The recent worker shortage is impacting nearly every industry in the U.S. As you get ready for upcoming summer camping trips, you might be wondering if and how these shortages will affect your experience before, during, and after your trip.
Let’s take a look at what the national worker shortage means for the outdoor industry.
Labor Shortage 101
A labor shortage is when industries are looking to hire workers and can’t find them, either because they’re unable to successfully recruit staff or because there aren’t any people to recruit. In our current job market, both of those factors are coming into play.
According to the Bureau of Labor Statistics, there are around 11.4 million jobs available in the U.S. and about 6 million unemployed workers. In very basic terms, that means that even if every unemployed worker found a job, there’s still a need for 5.4 million more people to fill the remaining positions.
During the COVID-19 pandemic and the ongoing economic recovery, many workers have taken the opportunity to leave their positions in favor of another that’s less stressful and higher paying. In particular, there’s a shift away from service-based jobs that often require in-person attendance and have lower wages. Much of the travel and tourism industry, including RV-focused amenities like campgrounds, fall into this category.
So, what does it look like when there isn’t enough staff?
Worker Shortage Impacts on Campgrounds
“Last year was a tiring season,” says David Basler, Senior Vice President of Membership and Marketing at the National Association of RV Parks and Campground (ARVC). “There was more pressure than normal on campground owners and managers. Everyone had to step in and do three jobs.”
Many campground owners and staff will be facing the same challenges in 2022. ARVC’s 2022 Trends and Insights Report states that in 2021, campgrounds saw the biggest impact in labor shortages on their grounds and maintenance work, followed by the front desk and welcome staff.
This could mean that during your stay, campsites might not be perfectly manicured and office hours may be shorter than normal. It could also impact amenities such as pool hours or on-site activities.
“But like last year, they’ll work through [staff shortages] and make it work for the campers,” continues Basler. The report also forecasts an increase of 81,000 new campsites in public and private campgrounds in the next 12 months—a welcome boost in inventory for RVers everywhere.
Worker Shortage Impacts on Manufacturing and Maintenance
In 2021, 86 percent of all RVs in the U.S. were produced in Indiana. Chances are that your camper rolled off an assembly line in or near Elkhart, Indiana, the center of RV manufacturing in the U.S.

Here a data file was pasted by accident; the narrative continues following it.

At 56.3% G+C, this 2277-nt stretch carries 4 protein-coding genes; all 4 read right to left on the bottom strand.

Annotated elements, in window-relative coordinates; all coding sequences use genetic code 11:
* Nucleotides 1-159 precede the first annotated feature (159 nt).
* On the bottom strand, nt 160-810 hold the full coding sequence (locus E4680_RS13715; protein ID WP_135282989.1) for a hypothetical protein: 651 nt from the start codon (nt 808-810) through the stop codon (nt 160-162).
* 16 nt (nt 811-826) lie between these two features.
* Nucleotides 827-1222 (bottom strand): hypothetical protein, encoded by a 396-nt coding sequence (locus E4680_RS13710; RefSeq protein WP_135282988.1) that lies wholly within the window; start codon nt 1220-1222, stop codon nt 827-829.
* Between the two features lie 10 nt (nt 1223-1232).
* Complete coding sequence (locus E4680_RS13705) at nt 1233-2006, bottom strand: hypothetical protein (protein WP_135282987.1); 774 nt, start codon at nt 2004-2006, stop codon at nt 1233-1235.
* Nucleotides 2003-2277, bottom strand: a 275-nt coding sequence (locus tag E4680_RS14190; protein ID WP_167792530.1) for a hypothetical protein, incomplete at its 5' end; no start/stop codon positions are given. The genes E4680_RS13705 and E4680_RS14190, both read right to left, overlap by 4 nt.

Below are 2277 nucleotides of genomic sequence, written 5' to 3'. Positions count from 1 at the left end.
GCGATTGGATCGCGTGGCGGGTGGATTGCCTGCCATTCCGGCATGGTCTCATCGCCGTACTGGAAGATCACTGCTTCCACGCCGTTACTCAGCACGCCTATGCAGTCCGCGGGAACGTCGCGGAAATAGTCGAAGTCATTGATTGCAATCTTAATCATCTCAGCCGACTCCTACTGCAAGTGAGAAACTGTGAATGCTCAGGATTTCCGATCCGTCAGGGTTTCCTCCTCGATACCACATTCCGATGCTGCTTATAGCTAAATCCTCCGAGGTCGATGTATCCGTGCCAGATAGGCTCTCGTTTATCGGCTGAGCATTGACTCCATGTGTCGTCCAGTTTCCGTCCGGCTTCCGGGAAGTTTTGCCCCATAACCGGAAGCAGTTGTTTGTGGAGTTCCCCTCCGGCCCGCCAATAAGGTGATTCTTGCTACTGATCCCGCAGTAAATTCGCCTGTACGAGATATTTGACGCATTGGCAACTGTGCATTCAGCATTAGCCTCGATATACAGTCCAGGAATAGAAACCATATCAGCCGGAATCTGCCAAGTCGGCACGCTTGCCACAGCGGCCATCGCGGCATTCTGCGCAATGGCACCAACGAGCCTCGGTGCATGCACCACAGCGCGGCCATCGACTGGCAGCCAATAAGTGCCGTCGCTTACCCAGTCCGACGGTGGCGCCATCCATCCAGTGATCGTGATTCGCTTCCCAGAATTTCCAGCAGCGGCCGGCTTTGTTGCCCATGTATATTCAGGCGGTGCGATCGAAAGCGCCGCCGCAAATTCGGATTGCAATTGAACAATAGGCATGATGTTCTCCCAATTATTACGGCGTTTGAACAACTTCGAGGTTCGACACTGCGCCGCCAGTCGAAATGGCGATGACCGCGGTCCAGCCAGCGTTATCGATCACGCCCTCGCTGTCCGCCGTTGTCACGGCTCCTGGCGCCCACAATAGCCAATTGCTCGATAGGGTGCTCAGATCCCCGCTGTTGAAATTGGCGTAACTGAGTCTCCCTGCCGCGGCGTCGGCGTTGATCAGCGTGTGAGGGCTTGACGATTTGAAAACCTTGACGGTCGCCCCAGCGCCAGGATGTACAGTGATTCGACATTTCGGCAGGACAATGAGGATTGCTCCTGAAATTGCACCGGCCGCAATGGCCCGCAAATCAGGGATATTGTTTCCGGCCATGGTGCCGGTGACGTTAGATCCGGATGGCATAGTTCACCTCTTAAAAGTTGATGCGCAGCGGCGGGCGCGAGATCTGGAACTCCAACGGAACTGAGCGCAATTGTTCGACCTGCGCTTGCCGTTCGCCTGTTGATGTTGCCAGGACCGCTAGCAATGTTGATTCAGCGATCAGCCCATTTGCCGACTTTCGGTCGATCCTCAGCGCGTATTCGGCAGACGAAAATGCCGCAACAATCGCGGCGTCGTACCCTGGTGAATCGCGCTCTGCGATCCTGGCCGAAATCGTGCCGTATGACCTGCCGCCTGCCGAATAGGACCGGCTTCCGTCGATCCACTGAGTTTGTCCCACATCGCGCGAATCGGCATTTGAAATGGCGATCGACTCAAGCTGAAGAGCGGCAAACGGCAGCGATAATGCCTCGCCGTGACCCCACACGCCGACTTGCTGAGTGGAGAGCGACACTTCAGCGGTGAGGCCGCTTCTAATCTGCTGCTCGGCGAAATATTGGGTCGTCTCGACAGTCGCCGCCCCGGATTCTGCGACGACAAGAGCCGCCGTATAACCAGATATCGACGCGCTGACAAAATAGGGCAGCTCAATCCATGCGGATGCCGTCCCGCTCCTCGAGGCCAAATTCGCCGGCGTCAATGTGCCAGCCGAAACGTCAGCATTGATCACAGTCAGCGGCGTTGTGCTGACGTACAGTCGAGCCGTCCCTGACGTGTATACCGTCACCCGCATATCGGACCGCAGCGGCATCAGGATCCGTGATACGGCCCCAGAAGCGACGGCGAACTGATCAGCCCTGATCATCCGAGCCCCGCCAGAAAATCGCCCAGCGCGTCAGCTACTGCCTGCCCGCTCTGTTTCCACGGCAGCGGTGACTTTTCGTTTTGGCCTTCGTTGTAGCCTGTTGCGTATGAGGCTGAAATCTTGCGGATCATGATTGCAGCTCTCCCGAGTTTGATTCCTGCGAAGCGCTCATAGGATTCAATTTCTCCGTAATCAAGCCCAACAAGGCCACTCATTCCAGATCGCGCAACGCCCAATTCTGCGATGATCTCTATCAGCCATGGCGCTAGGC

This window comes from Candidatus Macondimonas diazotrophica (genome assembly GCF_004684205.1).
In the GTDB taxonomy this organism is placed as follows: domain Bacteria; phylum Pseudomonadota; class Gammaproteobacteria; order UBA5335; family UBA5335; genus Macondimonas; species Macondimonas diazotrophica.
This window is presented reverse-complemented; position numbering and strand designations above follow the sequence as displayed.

While it’s convenient to have so many manufacturers and suppliers in one place, it also makes for a tight employment market, says Monika Geraci, spokesperson for the RV Industry Association (RVIA). “They have a very low unemployment rate in the area,” she shares, which can make finding enough workers a challenge.
Despite this, a record 600,000 RVs were built in 2021, up 20 percent from the previous record high set in 2017. With supply chain issues starting to dissipate, the RVIA is forecasting another strong year for RV manufacturing. “It’s really impressive, considering the labor and supply chain issues of the last 2 years,” continues Geraci.
While the record manufacturing is helping to alleviate a backlog of demand for RVs, campers and dealers are still reporting long wait times for RVs. Some are frustrated by new RVs that arrive with broken, missing, or incorrectly installed components. Fixing these issues, which often fall under warranty service, can take weeks or months, depending on the availability of replacement parts and RV technicians—both of which continue to be in short supply.
A shortage of RV technicians impacts not only new RVs in need of service, but older RVs as well. Do you have upcoming RV maintenance or service needs? Schedule now for a date in the future to make sure that you can get your rig serviced in a timely manner.
Worker Shortage Impacts on Tourist Destinations
Worker shortages don’t just impact campgrounds and manufacturing, but the entire tourism industry, too. Across the U.S., restaurants, tour operators, events, shops, parks, and most public-facing service-based businesses are affected by the shortages as well. This can have far-reaching impacts, especially in destinations that welcome a high number of tourists each year.
Longer wait times and a decrease in business hours or services is widespread in tourist destinations, though for the most part, travelers are taking these in stride. Like business owners and staff everywhere, RVers are working through the inconveniences and making the most of their experiences.
If you get frustrated this summer, try to remember that businesses are doing their best in a challenging time. Take a deep breath, share a kind word, and look for destinations that attract fewer tourists to help alleviate crowding in popular spots.